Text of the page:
One new photograph, almost every day of the year


2017—It’s Almost 11 PM—It Must Be Time For Sunset

It’s nearing the summer solstice and here in Churchill, we’re close to the Arctic Circle.  The sunset takes more than an hour and I took this shot at about 10:45PM.

Churchill Sunset.jpg

2017—Wing Walking

This is Day 2 in Churchill, Canada.  Churchill is a small, very isolated town of fewer than 1000 in Northern Manitoba on Hudson Bay.  It is a port from which Canadian wheat is exported and which is now further isolated because the rail service has been suspended in the past few days due to catastrophic flooding.  It is believed that repairs will take months and rail service may not begin again until this winter and possibly even as late as this spring.  There are no roads to Churhchill.  Most goods are brought in by rail.  The stores and restaurants that are open  cannot get any new supplies without having them shipped much more expensively by air so shelves go empty and prices double or triple.  The owner of the coffee shop where we have breakfast gives her customers a break by increasing prices by only 20% instead of the minimum of 50% increase that it is costing her.  This is quickly developing into a catastrophe for this small community.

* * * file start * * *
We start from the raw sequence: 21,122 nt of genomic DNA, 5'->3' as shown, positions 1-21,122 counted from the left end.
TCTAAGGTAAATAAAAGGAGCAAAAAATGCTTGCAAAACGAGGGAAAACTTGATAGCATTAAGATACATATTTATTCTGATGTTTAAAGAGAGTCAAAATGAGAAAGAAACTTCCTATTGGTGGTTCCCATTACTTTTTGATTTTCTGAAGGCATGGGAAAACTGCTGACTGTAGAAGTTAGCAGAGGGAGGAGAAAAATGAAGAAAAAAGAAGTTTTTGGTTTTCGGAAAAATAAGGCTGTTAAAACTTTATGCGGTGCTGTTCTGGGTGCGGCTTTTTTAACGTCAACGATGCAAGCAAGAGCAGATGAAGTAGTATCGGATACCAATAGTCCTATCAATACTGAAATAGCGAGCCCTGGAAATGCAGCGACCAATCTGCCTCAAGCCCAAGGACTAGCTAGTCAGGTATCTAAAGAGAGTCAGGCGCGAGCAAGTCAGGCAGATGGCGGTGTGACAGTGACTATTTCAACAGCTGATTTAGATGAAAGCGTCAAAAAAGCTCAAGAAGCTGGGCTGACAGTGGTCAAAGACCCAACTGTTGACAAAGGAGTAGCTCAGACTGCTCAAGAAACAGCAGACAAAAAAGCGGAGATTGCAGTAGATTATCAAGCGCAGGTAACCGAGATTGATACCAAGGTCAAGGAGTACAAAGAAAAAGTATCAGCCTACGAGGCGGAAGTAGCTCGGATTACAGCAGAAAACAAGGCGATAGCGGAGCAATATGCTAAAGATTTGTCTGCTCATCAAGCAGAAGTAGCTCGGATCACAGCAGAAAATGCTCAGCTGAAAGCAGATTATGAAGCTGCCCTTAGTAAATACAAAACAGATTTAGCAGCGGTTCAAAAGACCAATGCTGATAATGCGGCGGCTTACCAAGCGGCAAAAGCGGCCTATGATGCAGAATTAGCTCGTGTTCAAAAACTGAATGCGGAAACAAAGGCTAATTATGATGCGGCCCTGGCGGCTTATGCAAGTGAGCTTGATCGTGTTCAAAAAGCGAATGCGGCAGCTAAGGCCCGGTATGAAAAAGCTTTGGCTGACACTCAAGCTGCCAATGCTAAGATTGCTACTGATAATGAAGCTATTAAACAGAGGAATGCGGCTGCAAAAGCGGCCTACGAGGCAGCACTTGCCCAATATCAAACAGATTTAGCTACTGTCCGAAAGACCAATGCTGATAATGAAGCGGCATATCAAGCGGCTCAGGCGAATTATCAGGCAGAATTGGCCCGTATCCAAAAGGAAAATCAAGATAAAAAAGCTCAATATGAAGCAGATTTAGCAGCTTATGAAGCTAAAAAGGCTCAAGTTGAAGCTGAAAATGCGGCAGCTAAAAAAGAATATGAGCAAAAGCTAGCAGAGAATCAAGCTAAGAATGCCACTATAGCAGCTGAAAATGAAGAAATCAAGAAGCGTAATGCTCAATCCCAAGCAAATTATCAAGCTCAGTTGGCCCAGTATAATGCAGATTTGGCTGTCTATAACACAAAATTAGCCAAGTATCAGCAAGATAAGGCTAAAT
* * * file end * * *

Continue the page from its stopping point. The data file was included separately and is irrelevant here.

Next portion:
Today we photographed the remnants of a transportation catastrophe from decades ago. A cargo plane dubbed “Miss Piggy” for its frequent cargo of pigs, crashed on takeoff from Churchill on November 13, 1979, with its cargo of freight consisting of a single Ski-Doo and cases of soda pop.  An oil leak forced the plane to crash land on the rock and tundra near Hudson Bay.  According to Wikipedia (so it much be true) three crew members survived the crash but two were severely injured.  The fuselage remains planted on the tundra atop lichen encrusted glacier carved rocks and is in surprisingly good condition despite its being there for almost 40 years.  The plane even starred in a movie but I haven’t found which one yet.  Part of the plane was painted over for the movie but the back side of the plane still bears the LambAir Cargo logo along with lots of graffiti from years of visitors.  Moose photographed me as I walked on the wing, with Hudson Bay in the distance.